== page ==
A few days ago, on our way to watch Canada Day fireworks, we drove on Mississauga Road, where the true McMansions of our area are found. The homes are huge - and most, in my opinion, are monstrously ugly. In typical McMansion fashion, the owners have built on the entire lot, so the houses are crammed in, one next to the other, each one bigger and uglier than the next.

Of course the homes of Mississauga Road are shacks compared to many wealthier areas. On the front page of the New York Times online, I happened to notice an item from the Real Estate section, about the burst of mansion-building in Beverly Hills, where 11,000 square feet is considered cozy. In New York City, excessive wealth is a little more hidden, in penthouse apartments overlooking Central Park, although not, I would imagine, in the owners' second and third homes.

Contrast this with a recent report from what's left of the city of New Orleans.
Katrina shocks New Orleans visitors 10 months on

Bill Friend thought he was ready to go home again. He had read the newspapers, watched TV and talked with friends about the devastation wreaked on New Orleans by Hurricane Katrina.

Still, he was shocked.

"You go down street after street after street and see nothing -- wreckage," said Friend, 80, who grew up in New Orleans and now lives in the Washington area. "The overall impression of it is how much of it there is."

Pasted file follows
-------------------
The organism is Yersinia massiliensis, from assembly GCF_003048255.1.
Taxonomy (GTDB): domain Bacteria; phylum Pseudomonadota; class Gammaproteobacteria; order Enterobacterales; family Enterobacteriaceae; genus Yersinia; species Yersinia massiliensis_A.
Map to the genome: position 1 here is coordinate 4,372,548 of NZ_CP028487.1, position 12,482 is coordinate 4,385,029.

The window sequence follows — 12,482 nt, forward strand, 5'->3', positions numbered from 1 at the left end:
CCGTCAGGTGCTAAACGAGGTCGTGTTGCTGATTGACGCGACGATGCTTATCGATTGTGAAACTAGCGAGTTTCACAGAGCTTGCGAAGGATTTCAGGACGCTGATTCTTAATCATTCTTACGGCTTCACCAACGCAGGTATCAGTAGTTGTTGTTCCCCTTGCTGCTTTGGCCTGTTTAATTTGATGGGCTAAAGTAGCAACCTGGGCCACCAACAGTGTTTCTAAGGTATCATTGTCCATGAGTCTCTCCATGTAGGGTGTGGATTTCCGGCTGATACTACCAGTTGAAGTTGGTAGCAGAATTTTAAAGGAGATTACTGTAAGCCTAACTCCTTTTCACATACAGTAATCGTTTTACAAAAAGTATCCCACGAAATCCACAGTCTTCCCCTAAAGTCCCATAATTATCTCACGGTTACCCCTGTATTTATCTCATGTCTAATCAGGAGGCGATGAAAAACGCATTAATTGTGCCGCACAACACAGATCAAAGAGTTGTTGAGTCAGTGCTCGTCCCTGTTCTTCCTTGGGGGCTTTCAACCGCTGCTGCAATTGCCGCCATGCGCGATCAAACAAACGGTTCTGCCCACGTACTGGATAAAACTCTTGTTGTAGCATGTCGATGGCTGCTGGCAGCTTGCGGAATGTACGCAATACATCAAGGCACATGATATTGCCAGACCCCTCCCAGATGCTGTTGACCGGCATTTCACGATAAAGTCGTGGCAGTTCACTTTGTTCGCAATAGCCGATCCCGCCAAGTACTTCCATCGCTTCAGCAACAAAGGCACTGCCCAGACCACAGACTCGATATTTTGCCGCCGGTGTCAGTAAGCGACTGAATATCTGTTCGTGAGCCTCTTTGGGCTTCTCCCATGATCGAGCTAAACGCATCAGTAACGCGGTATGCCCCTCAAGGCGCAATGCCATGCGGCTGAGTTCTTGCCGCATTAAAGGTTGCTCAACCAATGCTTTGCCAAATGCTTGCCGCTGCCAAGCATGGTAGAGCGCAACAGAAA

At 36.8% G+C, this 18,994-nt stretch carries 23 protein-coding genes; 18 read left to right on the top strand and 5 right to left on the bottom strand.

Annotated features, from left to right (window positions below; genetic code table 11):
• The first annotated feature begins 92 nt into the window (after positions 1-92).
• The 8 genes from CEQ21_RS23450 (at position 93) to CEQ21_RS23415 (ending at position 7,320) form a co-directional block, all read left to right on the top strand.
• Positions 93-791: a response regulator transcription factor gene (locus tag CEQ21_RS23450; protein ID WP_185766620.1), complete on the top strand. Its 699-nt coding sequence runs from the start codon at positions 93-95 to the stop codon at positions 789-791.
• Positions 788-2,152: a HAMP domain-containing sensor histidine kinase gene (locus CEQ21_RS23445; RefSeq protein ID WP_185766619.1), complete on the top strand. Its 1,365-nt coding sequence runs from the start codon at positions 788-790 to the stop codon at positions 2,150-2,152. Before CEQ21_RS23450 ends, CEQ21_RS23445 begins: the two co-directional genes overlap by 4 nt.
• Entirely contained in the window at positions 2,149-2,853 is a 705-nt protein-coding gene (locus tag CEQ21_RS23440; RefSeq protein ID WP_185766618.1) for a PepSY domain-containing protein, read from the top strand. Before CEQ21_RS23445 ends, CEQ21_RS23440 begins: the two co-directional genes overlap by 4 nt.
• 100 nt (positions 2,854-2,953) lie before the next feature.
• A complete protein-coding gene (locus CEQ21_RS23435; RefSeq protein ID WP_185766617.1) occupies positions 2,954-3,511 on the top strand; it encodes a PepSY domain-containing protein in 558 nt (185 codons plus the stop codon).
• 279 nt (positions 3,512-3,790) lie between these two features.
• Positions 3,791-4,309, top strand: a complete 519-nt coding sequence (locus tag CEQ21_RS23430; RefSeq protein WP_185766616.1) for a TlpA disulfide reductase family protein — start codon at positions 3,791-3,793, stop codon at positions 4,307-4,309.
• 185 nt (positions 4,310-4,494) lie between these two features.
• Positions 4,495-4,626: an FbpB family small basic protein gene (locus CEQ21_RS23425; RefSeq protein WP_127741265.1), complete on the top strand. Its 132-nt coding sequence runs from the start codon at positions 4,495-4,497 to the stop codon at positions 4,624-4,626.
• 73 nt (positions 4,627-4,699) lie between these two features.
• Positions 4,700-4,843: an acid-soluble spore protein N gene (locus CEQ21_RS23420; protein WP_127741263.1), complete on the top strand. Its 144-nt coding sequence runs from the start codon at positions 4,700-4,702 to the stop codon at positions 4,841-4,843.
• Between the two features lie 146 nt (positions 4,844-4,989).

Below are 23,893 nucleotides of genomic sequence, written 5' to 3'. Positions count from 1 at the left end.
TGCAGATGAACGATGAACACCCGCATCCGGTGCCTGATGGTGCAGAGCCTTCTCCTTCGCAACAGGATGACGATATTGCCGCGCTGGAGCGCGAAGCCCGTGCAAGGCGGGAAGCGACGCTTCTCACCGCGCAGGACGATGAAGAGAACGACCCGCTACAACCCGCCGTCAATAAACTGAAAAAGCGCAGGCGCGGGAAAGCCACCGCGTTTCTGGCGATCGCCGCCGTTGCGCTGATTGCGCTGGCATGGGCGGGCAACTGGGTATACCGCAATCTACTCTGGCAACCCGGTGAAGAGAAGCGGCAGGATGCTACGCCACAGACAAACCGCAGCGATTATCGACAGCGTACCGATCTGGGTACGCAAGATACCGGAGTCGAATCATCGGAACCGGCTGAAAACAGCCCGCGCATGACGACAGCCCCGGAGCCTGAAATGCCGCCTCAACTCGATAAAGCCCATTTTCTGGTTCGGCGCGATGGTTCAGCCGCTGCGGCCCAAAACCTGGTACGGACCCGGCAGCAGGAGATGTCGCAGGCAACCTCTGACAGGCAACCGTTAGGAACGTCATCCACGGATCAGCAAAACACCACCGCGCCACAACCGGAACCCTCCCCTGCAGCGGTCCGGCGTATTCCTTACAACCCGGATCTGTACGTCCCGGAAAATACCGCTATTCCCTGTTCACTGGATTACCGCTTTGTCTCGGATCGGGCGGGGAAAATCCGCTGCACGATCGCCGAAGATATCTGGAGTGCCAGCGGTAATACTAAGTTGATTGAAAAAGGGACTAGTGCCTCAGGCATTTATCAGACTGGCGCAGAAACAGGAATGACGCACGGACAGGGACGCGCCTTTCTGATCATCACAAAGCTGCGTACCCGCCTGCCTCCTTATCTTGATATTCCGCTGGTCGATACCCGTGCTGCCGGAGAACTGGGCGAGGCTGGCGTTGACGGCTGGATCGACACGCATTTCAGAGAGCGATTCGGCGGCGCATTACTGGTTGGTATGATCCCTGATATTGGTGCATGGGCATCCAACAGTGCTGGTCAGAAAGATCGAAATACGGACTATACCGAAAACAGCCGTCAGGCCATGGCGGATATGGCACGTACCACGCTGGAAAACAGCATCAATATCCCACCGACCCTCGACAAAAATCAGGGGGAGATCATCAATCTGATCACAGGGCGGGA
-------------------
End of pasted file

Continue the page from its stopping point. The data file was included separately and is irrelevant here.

Katrina hit New Orleans on Aug. 29, flooding 80 percent of the city and killing more than 1,500 from Louisiana in one of the worst natural disasters the country has seen. So far, only about half the population has returned and vast stretches of the city are nearly deserted and still full of debris.
Here are snips from the discussion that followed when the above story was posted at Democratic Underground:
[from post] My son was in NO in Feb. He said the devastation was worse than anything you could imagine, FAR, FAR WORSE THAN WHAT YOU SEE ON TV. He brought home pictures...pictures that he took while driving through...miles and miles of nothing but wreckage...total wreckage, like a bomb had destroyed the entire city.

[from post] I was in New Orleans last month. I agree, nothing on tv prepares you for the destruction. I was shocked that so much was still in shambles. I guess having a pile of debris in front of a house is a good sign - at least the house has been cleared out. The houses still piled with stuff, wet moldy, decaying stuff, are where the problem is. Families are away or can't bring themselves to gut the houses. Even on Canal St there were burned our businesses, unopened businesses, boarded up hotels and shopping areas. A City of New Orleans building was boarded up and still damaged. Words cannot describe the devastation that still exists.
I mentioned recently that I'm reading Collapse, by Jared Diamond. In failing societies, it seems the elite continued to spend lavishly, often competitively, while the common people struggled and scraped for resources that were increasingly scarce. In ancient societies, as today, lavish spending often was expressed by building. In ancient Mexico, the Mayan elite built more and more elaborate temples, while farms were failing and warfare for ever-dwindling resources was raging. On Easter Island the elite were still competing to build larger and larger statues, while the people were starving to death.

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